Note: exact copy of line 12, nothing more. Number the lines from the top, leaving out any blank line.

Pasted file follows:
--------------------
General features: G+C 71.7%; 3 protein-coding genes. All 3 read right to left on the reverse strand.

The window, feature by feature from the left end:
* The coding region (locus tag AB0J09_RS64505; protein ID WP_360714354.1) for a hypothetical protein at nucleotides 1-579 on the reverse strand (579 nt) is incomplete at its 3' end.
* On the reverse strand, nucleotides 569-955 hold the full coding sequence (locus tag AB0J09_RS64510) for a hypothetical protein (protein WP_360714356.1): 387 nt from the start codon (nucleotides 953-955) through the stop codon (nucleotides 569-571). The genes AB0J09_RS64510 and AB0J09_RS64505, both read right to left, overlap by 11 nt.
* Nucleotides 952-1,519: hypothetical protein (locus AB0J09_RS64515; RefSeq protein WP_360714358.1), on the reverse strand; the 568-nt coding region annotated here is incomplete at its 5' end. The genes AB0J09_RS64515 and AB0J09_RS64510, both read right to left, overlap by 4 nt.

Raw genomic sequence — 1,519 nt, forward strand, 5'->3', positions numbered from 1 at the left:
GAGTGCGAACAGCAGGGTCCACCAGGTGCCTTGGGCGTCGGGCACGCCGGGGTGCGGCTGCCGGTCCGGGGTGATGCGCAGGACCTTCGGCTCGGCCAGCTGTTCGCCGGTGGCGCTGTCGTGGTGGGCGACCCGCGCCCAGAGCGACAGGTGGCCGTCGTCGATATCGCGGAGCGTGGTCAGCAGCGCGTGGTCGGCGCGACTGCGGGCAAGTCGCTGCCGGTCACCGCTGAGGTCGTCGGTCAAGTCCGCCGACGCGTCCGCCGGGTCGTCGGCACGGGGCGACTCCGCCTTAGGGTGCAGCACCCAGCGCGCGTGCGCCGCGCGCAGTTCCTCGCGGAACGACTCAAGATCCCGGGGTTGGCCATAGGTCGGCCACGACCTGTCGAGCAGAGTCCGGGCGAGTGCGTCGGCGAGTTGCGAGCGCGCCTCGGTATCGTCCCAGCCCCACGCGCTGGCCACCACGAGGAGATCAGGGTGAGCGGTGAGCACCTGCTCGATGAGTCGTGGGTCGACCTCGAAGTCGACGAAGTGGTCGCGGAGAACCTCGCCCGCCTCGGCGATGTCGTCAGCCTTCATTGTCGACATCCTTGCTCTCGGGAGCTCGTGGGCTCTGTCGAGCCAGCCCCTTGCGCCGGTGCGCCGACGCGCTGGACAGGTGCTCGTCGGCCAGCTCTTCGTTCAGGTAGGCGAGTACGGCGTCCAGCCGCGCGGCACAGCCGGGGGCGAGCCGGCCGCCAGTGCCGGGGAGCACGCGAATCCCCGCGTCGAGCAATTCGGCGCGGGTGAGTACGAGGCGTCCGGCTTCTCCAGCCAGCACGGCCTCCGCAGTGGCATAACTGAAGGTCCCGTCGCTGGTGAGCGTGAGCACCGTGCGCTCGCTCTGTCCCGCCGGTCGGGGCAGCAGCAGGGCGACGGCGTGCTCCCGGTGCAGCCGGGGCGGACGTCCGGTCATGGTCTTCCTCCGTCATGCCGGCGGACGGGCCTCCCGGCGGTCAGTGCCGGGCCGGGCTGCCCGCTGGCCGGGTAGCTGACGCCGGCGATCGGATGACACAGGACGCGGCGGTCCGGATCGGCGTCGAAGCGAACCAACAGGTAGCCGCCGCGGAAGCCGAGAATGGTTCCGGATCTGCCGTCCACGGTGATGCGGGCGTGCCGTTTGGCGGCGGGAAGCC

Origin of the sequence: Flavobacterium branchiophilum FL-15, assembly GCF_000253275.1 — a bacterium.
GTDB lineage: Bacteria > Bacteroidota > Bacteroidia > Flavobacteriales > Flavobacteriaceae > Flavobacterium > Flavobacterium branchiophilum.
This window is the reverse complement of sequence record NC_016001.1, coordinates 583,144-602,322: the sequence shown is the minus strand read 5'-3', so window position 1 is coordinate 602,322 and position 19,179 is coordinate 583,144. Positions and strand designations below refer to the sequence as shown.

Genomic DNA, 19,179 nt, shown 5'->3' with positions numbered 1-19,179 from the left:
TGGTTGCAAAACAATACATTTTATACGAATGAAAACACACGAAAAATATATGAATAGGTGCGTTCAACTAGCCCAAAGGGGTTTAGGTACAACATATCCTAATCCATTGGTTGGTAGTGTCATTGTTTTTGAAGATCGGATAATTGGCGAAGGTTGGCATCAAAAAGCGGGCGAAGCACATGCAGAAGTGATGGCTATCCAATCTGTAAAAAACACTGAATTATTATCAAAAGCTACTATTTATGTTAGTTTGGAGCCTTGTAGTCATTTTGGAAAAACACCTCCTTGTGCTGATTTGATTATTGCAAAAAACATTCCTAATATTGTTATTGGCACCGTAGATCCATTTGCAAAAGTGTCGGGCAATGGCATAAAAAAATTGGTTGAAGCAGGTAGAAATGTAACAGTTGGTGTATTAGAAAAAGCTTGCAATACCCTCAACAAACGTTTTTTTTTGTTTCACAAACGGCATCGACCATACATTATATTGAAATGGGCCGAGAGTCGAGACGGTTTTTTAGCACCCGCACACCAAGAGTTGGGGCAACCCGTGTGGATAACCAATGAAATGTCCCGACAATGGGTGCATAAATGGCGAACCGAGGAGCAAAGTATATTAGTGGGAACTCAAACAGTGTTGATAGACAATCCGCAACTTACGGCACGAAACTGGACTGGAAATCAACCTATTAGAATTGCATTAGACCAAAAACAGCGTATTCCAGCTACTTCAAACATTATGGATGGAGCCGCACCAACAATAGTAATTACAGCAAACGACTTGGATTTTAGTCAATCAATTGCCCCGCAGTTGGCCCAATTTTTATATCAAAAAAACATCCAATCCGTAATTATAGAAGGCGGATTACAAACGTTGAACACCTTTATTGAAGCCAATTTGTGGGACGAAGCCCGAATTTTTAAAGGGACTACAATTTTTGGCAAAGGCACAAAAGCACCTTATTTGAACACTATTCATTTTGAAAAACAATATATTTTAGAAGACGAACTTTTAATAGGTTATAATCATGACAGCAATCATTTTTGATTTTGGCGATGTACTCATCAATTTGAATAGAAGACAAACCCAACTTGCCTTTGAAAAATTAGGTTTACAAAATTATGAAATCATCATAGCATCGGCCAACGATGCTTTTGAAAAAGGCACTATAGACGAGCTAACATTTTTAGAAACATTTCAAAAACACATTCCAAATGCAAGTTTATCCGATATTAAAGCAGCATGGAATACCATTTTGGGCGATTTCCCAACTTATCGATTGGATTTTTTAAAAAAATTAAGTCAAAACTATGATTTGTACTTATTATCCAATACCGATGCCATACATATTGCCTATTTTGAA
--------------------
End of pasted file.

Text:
TGGTTGCAAAACAATACATTTTATACGAATGAAAACACACGAAAAATATATGAATAGGTGCGTTCAACTAGCCCAAAGGGGTTTAGGTACAACATATCCTAATCCATTGGTTGGTAGTGTCATTGTTTTTGAAGATCGGATAATTGGCGAAGGTTGGCATCAAAAAGCGGGCGAAGCACATGCAGAAGTGATGGCTATCCAATCTGTAAAAAACACTGAATTATTATCAAAAGCTACTATTTATGTTAGTTTGGAGCCTTGTAGTCATTTTGGAAAAACACCTCCTTGTGCTGATTTGATTATTGCAAAAAACATTCCTAATATTGTTATTGGCACCGTAGATCCATTTGCAAAAGTGTCGGGCAATGGCATAAAAAAATTGGTTGAAGCAGGTAGAAATGTAACAGTTGGTGTATTAGAAAAAGCTTGCAATACCCTCAACAAACGTTTTTTTTTGTTTCACAAACGGCATCGACCATACATTATATTGAAATGGGCCGAGAGTCGAGACGGTTTTTTAGCACCCGCACACCAAGAGTTGGGGCAACCCGTGTGGATAACCAATGAAATGTCCCGACAATGGGTGCATAAATGGCGAACCGAGGAGCAAAGTATATTAGTGGGAACTCAAACAGTGTTGATAGACAATCCGCAACTTACGGCACGAAACTGGACTGGAAATCAACCTATTAGAATTGCATTAGACCAAAAACAGCGTATTCCAGCTACTTCAAACATTATGGATGGAGCCGCACCAACAATAGTAATTACAGCAAACGACTTGGATTTTAGTCAATCAATTGCCCCGCAGTTGGCCCAATTTTTATATCAAAAAAACATCCAATCCGTAATTATAGAAGGCGGATTACAAACGTTGAACACCTTTATTGAAGCCAATTTGTGGGACGAAGCCCGAATTTTTAAAGGGACTACAATTTTTGGCAAAGGCACAAAAGCACCTTATTTGAACACTATTCATTTTGAAAAACAATATATTTTAGAAGACGAACTTTTAATAGGTTATAATCATGACAGCAATCATTTTTGATTTTGGCGATGTACTCATCAATTTGAATAGAAGACAAACCCAACTTGCCTTTGAAAAATTAGGTTTACAAAATTATGAAATCATCATAGCATCGGCCAACGATGCTTTTGAAAAAGGCACTATAGACGAGCTAACATTTTTAGAAACATTTCAAAAACACATTCCAAATGCAAGTTTATCCGATATTAAAGCAGCATGGAATACCATTTTGGGCGATTTCCCAACTTATCGATTGGATTTTTTAAAAAAATTAAGTCAAAACTATGATTTGTACTTATTATCCAATACCGATGCCATACATATTGCCTATTTTGAA